Value Pluralism vs Realism in the Political Thought of Bernard Williams

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3 Citations (Scopus)


The current wave of political realism has a complex relationship with ethics. On the one hand, realism is often defined in opposition to moralism, or the idea that “political theory is something like applied morality”.1 According to realists, moralists exaggerate the authority of morality and underestimate the distinctiveness of the political sphere and its characteristic concerns. On the other hand, recent commentary has stressed that realism is not opposed to morality or ethics itself.2 Indeed, realism has an ethic of its own, which emphasizes the claims of social order above other considerations. The starting point is the permanent reality of social conflict. “If conflict is ineliminable,” William Galston writes, “it is natural to see the ordering and channeling of conflict as the core of politics from which the rest radiates.”3 Consequently, the dominant realist commitment is to the achievement and preservation of social and political order.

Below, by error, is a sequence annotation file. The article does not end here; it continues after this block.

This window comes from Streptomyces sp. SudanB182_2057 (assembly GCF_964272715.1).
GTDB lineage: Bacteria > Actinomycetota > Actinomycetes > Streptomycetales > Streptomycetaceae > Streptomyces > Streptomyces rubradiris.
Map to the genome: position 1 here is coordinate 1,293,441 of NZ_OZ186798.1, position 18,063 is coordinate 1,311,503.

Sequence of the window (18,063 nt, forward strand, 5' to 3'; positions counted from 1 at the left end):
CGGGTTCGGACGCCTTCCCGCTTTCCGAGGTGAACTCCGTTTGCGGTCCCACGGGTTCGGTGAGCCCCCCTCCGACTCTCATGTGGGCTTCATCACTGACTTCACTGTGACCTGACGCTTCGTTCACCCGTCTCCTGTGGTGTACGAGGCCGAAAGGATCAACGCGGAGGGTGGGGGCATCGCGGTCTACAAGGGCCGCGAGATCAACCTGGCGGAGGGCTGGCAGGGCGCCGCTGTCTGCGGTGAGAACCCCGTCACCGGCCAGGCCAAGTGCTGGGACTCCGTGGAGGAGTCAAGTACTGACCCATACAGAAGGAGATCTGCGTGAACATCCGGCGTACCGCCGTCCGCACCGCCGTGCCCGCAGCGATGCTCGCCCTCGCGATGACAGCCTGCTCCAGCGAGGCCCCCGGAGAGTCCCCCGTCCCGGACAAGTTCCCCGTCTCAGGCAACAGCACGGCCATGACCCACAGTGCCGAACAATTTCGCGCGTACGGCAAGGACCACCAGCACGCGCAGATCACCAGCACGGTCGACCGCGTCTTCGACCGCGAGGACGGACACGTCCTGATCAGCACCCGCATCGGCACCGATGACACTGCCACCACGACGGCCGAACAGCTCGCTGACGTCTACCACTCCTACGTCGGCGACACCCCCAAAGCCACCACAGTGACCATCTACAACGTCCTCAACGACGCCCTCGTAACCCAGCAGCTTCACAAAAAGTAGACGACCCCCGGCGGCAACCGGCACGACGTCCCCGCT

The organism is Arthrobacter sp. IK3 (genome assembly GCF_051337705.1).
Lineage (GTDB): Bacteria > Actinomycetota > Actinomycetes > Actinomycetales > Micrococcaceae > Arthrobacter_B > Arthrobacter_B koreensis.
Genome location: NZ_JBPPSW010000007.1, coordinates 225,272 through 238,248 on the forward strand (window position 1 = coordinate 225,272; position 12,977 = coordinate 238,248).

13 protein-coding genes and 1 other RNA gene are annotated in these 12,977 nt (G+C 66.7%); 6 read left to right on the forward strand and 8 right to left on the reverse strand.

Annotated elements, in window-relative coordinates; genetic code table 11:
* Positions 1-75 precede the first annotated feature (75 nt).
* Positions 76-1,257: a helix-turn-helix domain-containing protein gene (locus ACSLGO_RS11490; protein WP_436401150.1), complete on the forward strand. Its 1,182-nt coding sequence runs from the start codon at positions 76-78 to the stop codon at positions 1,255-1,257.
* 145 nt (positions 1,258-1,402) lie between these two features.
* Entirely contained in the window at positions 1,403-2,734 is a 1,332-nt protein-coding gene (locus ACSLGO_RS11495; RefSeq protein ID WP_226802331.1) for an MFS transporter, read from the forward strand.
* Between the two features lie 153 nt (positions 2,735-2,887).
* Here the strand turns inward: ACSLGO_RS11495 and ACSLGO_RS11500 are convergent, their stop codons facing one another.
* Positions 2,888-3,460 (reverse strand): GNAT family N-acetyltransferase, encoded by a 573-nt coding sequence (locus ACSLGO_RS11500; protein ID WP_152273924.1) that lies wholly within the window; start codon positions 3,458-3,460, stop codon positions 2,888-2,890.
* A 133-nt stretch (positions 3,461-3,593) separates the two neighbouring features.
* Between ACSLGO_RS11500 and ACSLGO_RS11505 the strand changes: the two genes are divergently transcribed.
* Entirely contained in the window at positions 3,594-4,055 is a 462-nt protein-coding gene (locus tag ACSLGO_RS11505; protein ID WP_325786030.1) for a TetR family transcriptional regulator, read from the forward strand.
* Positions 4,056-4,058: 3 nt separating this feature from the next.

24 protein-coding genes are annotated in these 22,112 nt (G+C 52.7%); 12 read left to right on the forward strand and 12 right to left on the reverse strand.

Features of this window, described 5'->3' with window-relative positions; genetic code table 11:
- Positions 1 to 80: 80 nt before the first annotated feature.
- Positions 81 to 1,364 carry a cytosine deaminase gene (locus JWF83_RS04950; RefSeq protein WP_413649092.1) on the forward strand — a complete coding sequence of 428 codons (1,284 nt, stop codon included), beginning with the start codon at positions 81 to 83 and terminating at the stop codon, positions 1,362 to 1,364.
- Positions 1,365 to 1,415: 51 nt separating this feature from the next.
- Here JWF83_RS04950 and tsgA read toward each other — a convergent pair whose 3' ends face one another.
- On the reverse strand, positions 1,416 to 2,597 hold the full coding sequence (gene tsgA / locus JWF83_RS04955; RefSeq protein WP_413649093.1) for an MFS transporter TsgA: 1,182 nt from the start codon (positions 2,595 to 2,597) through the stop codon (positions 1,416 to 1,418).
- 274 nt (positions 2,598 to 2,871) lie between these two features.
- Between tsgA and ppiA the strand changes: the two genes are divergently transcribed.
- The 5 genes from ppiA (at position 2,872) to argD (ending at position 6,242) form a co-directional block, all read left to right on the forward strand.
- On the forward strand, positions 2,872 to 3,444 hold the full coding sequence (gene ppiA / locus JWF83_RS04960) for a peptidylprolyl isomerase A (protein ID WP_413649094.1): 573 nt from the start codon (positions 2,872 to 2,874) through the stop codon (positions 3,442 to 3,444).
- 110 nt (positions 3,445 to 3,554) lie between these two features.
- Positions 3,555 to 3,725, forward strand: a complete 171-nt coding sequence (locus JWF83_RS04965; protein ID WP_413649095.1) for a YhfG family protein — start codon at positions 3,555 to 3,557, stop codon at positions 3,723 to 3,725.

Original languageEnglish
Pages (from-to)529-550
Number of pages22
JournalJournal of Value Inquiry
Issue number4
Publication statusPublished - 1 Dec 2019


  • Bernard Williams
  • Value pluralism
  • realism
  • Isaiah Berlin
  • Liberalism
  • history


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